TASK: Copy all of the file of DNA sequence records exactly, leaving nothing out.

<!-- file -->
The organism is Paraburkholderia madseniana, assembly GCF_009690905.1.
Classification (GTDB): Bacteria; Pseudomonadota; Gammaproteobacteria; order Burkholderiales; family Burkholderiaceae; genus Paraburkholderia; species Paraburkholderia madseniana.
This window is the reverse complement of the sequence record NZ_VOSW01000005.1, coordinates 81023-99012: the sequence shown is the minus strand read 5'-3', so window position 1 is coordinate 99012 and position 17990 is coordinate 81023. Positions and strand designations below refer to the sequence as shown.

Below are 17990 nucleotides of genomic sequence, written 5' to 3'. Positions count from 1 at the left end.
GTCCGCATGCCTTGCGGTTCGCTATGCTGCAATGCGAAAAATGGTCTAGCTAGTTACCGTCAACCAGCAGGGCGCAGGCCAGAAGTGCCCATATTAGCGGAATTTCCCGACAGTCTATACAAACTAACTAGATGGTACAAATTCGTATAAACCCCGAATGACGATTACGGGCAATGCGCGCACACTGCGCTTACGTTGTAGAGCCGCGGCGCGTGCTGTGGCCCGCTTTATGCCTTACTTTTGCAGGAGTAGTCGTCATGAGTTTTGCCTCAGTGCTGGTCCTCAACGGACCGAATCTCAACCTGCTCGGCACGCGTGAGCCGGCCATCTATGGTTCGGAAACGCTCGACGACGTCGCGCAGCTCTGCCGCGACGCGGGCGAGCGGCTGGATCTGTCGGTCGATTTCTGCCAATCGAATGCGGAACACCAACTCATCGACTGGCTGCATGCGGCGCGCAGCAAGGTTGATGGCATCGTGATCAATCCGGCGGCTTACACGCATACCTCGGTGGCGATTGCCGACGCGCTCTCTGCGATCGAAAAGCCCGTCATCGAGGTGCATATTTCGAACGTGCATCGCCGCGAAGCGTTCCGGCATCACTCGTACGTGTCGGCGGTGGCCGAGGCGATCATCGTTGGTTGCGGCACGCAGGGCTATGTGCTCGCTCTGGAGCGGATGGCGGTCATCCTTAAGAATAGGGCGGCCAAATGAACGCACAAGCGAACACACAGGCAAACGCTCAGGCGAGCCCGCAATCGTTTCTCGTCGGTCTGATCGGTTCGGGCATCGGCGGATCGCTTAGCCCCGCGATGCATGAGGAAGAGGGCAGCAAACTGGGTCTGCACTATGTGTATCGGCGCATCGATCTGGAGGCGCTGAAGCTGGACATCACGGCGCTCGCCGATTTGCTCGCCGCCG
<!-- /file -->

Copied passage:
The organism is Paraburkholderia madseniana, assembly GCF_009690905.1.
Classification (GTDB): Bacteria; Pseudomonadota; Gammaproteobacteria; order Burkholderiales; family Burkholderiaceae; genus Paraburkholderia; species Paraburkholderia madseniana.
This window is the reverse complement of the sequence record NZ_VOSW01000005.1, coordinates 81023-99012: the sequence shown is the minus strand read 5'-3', so window position 1 is coordinate 99012 and position 17990 is coordinate 81023. Positions and strand designations below refer to the sequence as shown.

Below are 17990 nucleotides of genomic sequence, written 5' to 3'. Positions count from 1 at the left end.
GTCCGCATGCCTTGCGGTTCGCTATGCTGCAATGCGAAAAATGGTCTAGCTAGTTACCGTCAACCAGCAGGGCGCAGGCCAGAAGTGCCCATATTAGCGGAATTTCCCGACAGTCTATACAAACTAACTAGATGGTACAAATTCGTATAAACCCCGAATGACGATTACGGGCAATGCGCGCACACTGCGCTTACGTTGTAGAGCCGCGGCGCGTGCTGTGGCCCGCTTTATGCCTTACTTTTGCAGGAGTAGTCGTCATGAGTTTTGCCTCAGTGCTGGTCCTCAACGGACCGAATCTCAACCTGCTCGGCACGCGTGAGCCGGCCATCTATGGTTCGGAAACGCTCGACGACGTCGCGCAGCTCTGCCGCGACGCGGGCGAGCGGCTGGATCTGTCGGTCGATTTCTGCCAATCGAATGCGGAACACCAACTCATCGACTGGCTGCATGCGGCGCGCAGCAAGGTTGATGGCATCGTGATCAATCCGGCGGCTTACACGCATACCTCGGTGGCGATTGCCGACGCGCTCTCTGCGATCGAAAAGCCCGTCATCGAGGTGCATATTTCGAACGTGCATCGCCGCGAAGCGTTCCGGCATCACTCGTACGTGTCGGCGGTGGCCGAGGCGATCATCGTTGGTTGCGGCACGCAGGGCTATGTGCTCGCTCTGGAGCGGATGGCGGTCATCCTTAAGAATAGGGCGGCCAAATGAACGCACAAGCGAACACACAGGCAAACGCTCAGGCGAGCCCGCAATCGTTTCTCGTCGGTCTGATCGGTTCGGGCATCGGCGGATCGCTTAGCCCCGCGATGCATGAGGAAGAGGGCAGCAAACTGGGTCTGCACTATGTGTATCGGCGCATCGATCTGGAGGCGCTGAAGCTGGACATCACGGCGCTCGCCGATTTGCTCGCCGCCG